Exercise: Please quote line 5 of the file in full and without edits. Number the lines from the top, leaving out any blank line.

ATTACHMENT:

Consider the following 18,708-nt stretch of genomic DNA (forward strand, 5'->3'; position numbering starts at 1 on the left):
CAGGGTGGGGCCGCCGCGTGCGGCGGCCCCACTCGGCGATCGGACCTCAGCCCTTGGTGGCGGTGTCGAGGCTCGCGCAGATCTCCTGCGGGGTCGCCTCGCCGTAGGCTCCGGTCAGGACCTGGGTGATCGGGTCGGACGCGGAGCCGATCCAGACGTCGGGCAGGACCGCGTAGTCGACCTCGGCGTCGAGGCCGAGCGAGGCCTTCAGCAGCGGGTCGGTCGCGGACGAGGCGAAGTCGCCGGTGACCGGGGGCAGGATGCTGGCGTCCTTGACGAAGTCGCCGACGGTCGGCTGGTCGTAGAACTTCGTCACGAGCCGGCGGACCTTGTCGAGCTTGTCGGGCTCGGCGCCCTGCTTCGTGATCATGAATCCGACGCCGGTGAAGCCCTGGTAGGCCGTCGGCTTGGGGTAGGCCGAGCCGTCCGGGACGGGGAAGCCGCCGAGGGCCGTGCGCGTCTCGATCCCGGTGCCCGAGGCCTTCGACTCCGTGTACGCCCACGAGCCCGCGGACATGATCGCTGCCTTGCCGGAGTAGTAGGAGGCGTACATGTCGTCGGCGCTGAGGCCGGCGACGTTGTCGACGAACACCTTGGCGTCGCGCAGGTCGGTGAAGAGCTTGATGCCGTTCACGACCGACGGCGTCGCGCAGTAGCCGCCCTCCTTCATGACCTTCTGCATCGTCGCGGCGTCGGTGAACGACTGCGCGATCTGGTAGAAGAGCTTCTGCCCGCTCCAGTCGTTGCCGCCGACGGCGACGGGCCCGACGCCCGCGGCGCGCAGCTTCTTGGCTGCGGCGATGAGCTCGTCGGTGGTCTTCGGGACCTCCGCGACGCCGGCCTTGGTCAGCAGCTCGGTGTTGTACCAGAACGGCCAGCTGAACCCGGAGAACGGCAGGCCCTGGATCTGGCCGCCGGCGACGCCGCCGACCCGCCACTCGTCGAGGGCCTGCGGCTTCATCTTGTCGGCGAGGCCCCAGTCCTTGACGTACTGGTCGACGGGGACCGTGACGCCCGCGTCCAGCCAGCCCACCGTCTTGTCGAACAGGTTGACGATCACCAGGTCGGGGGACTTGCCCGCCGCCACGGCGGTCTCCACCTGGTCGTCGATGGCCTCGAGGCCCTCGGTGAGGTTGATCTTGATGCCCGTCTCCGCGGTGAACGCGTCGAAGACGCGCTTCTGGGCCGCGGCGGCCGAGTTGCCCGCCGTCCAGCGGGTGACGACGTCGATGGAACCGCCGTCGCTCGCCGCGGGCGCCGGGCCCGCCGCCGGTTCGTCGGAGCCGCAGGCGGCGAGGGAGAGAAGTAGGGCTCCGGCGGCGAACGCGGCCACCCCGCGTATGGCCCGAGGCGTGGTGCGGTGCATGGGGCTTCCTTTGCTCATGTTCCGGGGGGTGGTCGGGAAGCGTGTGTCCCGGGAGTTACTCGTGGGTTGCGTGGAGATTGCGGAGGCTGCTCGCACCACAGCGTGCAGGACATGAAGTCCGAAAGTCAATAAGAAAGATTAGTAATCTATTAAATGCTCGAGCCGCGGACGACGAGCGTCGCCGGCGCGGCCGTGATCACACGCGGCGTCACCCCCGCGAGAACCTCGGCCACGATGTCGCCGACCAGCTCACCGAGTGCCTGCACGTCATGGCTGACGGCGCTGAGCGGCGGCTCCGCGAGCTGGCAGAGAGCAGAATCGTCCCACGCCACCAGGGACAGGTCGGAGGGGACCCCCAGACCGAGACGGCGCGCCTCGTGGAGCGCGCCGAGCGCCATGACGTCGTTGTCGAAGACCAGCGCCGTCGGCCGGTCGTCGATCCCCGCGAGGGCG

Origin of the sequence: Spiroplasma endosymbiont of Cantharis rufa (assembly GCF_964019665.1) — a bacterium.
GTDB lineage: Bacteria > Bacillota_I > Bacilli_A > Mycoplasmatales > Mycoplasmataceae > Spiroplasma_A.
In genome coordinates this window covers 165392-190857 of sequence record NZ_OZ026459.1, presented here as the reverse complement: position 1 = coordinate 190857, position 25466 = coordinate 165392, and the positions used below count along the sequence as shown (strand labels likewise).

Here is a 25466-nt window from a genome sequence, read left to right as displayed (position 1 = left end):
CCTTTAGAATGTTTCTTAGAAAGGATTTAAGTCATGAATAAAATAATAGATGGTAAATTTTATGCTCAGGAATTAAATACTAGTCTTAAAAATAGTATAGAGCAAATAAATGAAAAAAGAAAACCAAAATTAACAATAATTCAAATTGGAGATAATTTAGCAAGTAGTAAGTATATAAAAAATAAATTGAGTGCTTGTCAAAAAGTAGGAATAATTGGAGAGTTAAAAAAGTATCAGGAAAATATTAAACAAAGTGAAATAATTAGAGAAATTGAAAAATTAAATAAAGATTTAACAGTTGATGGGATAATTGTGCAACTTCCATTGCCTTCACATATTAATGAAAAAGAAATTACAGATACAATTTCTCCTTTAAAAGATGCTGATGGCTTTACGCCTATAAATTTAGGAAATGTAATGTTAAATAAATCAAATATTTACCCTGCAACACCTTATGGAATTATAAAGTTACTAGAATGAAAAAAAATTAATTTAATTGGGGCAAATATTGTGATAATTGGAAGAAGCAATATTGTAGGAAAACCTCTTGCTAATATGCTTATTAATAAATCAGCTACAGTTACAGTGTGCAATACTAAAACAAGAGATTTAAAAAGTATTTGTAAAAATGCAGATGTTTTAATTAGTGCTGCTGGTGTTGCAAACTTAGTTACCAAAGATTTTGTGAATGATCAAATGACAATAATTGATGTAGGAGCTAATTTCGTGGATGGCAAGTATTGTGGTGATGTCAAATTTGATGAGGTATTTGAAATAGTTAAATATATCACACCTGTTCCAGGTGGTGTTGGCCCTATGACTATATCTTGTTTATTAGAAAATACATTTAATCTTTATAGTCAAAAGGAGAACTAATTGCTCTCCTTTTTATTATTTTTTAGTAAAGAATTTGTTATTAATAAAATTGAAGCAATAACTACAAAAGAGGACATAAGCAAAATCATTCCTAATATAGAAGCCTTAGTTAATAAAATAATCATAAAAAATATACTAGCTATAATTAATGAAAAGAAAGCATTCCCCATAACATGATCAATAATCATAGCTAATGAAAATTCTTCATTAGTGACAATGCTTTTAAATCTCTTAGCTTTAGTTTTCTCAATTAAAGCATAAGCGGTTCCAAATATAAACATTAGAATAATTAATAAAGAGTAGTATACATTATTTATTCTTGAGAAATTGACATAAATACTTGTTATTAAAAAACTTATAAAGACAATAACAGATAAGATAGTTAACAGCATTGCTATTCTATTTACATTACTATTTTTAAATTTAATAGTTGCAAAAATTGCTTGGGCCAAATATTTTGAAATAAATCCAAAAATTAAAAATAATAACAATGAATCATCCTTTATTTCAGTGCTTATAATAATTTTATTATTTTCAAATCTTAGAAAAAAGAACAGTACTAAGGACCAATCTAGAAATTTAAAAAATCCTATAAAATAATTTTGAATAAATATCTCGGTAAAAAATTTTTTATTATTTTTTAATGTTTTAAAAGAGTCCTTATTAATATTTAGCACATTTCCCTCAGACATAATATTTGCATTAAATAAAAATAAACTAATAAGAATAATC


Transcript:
In genome coordinates this window covers 165392-190857 of sequence record NZ_OZ026459.1, presented here as the reverse complement: position 1 = coordinate 190857, position 25466 = coordinate 165392, and the positions used below count along the sequence as shown (strand labels likewise).